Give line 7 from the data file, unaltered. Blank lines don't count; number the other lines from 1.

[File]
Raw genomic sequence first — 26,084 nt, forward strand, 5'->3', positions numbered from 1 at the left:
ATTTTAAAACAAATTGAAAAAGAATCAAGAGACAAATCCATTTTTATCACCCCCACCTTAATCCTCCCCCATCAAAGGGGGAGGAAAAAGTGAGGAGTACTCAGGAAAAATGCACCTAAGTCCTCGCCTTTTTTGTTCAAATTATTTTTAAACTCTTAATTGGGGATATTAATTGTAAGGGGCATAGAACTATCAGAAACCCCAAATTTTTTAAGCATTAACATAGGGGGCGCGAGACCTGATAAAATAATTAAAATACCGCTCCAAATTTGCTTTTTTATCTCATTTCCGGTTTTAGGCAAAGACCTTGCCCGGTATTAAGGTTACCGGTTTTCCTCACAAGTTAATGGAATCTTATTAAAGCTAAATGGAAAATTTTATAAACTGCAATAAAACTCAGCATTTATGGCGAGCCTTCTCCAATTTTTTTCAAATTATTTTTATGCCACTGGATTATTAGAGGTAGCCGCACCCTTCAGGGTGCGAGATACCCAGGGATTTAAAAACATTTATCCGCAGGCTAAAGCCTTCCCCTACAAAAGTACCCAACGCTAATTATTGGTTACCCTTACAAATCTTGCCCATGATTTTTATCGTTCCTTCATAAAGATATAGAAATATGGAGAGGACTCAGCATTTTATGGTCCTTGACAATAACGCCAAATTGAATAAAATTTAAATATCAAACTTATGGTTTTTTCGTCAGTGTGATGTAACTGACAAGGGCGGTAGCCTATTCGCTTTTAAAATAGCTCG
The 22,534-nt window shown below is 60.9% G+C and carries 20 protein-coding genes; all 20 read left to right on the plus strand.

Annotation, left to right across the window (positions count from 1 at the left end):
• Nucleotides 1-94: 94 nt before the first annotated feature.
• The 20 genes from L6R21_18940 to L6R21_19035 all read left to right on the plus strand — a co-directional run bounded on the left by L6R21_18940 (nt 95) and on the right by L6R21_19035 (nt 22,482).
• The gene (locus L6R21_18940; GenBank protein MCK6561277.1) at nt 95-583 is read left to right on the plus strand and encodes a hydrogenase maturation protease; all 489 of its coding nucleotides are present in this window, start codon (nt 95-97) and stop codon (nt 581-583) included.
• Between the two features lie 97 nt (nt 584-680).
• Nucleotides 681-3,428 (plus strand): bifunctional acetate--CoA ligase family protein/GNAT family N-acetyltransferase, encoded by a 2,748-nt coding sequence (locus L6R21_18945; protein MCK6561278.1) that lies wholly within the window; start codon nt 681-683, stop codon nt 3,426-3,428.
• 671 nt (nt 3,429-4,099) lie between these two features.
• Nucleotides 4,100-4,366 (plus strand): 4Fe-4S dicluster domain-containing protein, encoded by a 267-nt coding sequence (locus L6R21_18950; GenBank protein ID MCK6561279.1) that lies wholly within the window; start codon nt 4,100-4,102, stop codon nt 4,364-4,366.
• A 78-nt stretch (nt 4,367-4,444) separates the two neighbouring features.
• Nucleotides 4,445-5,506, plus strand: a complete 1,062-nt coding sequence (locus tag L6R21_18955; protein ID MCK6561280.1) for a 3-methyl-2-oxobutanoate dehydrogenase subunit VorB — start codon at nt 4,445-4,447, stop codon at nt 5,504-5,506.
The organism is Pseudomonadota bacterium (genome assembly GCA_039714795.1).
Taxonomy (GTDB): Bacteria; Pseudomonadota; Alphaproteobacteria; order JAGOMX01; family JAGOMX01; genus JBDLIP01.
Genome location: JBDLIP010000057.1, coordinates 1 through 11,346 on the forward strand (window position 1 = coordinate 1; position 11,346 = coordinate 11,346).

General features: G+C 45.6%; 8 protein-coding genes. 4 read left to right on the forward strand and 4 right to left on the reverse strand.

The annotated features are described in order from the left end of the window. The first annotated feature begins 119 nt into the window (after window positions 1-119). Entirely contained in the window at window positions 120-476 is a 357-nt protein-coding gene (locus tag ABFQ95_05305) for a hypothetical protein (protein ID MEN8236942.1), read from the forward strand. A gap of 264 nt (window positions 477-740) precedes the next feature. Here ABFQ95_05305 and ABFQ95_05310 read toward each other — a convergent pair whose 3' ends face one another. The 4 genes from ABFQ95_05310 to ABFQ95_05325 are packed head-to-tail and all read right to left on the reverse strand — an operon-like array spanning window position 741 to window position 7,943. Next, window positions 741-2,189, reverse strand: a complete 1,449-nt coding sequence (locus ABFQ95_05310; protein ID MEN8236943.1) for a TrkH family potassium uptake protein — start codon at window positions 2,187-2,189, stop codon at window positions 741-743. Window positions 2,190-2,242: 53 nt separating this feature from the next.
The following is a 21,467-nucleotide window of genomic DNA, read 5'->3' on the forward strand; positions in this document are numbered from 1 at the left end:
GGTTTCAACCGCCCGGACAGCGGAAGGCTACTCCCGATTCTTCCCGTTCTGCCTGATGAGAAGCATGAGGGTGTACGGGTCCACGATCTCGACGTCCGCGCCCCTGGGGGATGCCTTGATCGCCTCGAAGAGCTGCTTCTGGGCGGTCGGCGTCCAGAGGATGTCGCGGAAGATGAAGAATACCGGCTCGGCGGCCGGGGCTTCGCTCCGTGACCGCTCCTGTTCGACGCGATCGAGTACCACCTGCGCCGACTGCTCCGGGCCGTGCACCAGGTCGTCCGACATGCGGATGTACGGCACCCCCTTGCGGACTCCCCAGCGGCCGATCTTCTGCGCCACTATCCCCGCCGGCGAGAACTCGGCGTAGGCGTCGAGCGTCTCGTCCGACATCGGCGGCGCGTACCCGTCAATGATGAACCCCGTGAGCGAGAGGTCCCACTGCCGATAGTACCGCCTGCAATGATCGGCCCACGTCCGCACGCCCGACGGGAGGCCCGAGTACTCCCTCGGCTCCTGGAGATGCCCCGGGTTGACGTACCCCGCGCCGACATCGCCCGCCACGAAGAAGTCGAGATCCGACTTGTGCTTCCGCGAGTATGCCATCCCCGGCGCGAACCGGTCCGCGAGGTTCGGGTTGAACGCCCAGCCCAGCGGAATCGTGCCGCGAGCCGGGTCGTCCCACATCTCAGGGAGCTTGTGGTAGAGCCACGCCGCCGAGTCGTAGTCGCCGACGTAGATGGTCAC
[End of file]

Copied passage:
• The gene (locus L6R21_18940; GenBank protein MCK6561277.1) at nt 95-583 is read left to right on the plus strand and encodes a hydrogenase maturation protease; all 489 of its coding nucleotides are present in this window, start codon (nt 95-97) and stop codon (nt 581-583) included.